• 43. Stages of Competency Catalogue Development
  • 44.  
  • 45. ROLE COMPETENCIES <ul><li>A set of competencies required to perform a given role </li></ul><ul><li>Each competency has a skill set </li></ul>
  • 46. IDENTIFICATION OF ROLE COMPETENCIES <ul><li>Structure and list of roles </li></ul><ul><li>Definition of roles </li></ul><ul><li>Job description </li></ul><ul><li>Competency requirement </li></ul>
  • 47. DEFINITION OF ROLE: STEPS <ul><li>Identify KPAs of the role </li></ul><ul><li>Link the KPAs with Dept. and Organizational goals </li></ul><ul><li>State the content of the above in one or two sentences </li></ul><ul><li>Position the role in perspective with that of others </li></ul>
  • 48. JOB DESCRIPTION: STEPS <ul><li>List down all the activities/tasks </li></ul><ul><ul><li>small and big </li></ul></ul><ul><ul><li>Routine and Creative </li></ul></ul><ul><li>Categorize activities under major heads </li></ul>
  • 49. COMPETECNY IDENTIFICATION: STEPS <ul><li>Identify against each activity the following: </li></ul><ul><ul><li>Role holder interview and listing </li></ul></ul><ul><ul><li>Day in the Life of Study </li></ul></ul><ul><ul><li>Internal/External customer interview and listing </li></ul></ul><ul><ul><li>Star performer interview and listing </li></ul></ul><ul><ul><li>Role holder critical incident analysis </li></ul></ul><ul><ul><li>Management Climate Study </li></ul></ul><ul><ul><li>Benchmarking </li></ul></ul><ul><li>Consolidate the above and make a checklist of competencies </li></ul><ul><li>Rank- order and finalize on 5/6 competencies critical to the role </li></ul>
  • 50. COMPETENCY IDENTIFICATION TOOLS <ul><li>Attitude – Management Climate & Attitudinal Study </li></ul><ul><ul><li>Set of Questions measuring 8 characteristics of Attitudinal Capability </li></ul></ul><ul><ul><li>Measures & identifies gaps </li></ul></ul><ul><ul><ul><li>Management Style </li></ul></ul></ul><ul><ul><ul><li>System Orientation </li></ul></ul></ul><ul><ul><ul><li>Organisation Culture/Decision Making </li></ul></ul></ul><ul><ul><ul><li>Quality </li></ul></ul></ul><ul><ul><ul><li>Customer Service </li></ul></ul></ul><ul><ul><ul><li>Change </li></ul></ul></ul><ul><ul><ul><li>Communication </li></ul></ul></ul><ul><ul><ul><li>Accountability </li></ul></ul></ul><ul><ul><li>Also looks at perceived performance & opportunities for improvement </li></ul></ul><ul><ul><li>Benchmarking against other capable organizations </li></ul></ul><ul><ul><li>Outcomes : Organizational, Team & Individual Gaps </li></ul></ul>
  • 51. COMPETENCY IDENTIFICATION TOOLS <ul><li>Behaviour & Skills- Day in the Life of Outlet Manager </li></ul><ul><ul><li>Snapshot of Productivity & Effectiveness of Key Managers </li></ul></ul><ul><ul><li>4 -8 Hours observation of critical skills, behaviour & attitude to succeed </li></ul></ul><ul><ul><li>Measurement of AS-IS, DESIRED & SHOULD-BE </li></ul></ul><ul><ul><li>Outcomes : Organizational, Team & Individual Gaps </li></ul></ul><ul><li>Behaviour & Skills- Top Performer Survey </li></ul><ul><ul><li>20 top performers of Café Coffee Day and let them calibrate and rank the necessary competencies for superior performance </li></ul></ul><ul><ul><li>Outcomes : Organizational, Team & Individual Requirements </li></ul></ul><ul><li>Values : Top management interviews </li></ul><ul><ul><li>Outcomes : Key Values to Uphold </li></ul></ul>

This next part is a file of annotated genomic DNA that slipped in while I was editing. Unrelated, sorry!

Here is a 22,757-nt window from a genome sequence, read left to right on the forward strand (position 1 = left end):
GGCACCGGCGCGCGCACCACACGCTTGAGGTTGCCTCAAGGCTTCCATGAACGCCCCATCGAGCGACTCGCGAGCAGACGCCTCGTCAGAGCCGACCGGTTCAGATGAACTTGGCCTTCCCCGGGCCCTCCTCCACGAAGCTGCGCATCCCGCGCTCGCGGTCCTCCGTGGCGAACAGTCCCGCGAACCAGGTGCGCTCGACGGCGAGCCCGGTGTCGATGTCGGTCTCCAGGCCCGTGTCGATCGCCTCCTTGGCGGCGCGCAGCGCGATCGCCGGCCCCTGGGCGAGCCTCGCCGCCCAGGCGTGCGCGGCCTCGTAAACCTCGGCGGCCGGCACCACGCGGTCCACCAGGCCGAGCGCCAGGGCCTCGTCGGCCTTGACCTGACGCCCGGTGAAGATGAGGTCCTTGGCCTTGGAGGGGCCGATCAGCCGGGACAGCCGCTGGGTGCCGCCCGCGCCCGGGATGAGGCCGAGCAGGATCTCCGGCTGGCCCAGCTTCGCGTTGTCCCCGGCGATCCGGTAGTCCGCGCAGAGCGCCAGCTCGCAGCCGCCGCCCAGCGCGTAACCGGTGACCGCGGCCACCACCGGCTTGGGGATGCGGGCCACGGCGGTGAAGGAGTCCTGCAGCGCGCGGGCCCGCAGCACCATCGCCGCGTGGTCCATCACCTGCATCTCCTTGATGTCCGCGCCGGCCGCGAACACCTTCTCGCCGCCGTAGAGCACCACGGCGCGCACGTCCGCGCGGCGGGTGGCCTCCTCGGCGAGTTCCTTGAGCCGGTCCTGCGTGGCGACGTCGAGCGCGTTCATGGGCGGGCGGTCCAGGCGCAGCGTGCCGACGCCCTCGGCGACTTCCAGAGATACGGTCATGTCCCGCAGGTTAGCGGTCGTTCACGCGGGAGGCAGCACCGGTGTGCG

• 52. COMPETENCY ASESSMENT <ul><li>Following methods are used: </li></ul><ul><ul><li>Assessment/Development Centre </li></ul></ul><ul><ul><li>360 Degree feedback </li></ul></ul><ul><ul><li>Role plays </li></ul></ul><ul><ul><li>Case study </li></ul></ul><ul><ul><li>Structured Experiences </li></ul></ul><ul><ul><li>Simulations </li></ul></ul><ul><ul><li>Business Games </li></ul></ul>
  • 53. COMPETENCY MAPPING <ul><li>Strategy structure congruence </li></ul><ul><li>Structure Role congruence </li></ul><ul><ul><li>Each role to be unique </li></ul></ul><ul><ul><li>Non-Repetitive </li></ul></ul><ul><ul><li>Value adding </li></ul></ul><ul><li>Vertical and horizontal role congruence </li></ul><ul><li>Ensure non repetitive tasks in two different roles </li></ul><ul><li>Ensure core competencies for each task </li></ul><ul><li>Link all the above and position to bring in competitive advantage </li></ul>
  • 54. COMPETENCIES APPLICATIONS <ul><li>Competency frameworks: Define the competency requirements that cover all the key jobs in an organization. This consists of generic competencies. </li></ul><ul><li>Competency maps: Describe the different aspects of competent behaviour in an occupation against competency dimensions such as strategic capability, resource management and quality. </li></ul><ul><li>Competency profiles: A set of competencies that are require to perform a specified role. </li></ul>
  • 55. Competency Flow Model COMPETENCY Competencies are to performance what DNA is to people
  • 56. Job Description vs. Competency Model <ul><li>Job description looks at what. </li></ul><ul><li>elements of the jobs and defines the job into sequences of tasks necessary to perform the job </li></ul><ul><li>Competency model focuses on how. </li></ul><ul><li>studies the people who do the job well (STARs), and defines the job in terms of the characteristics and behaviors of these people. </li></ul>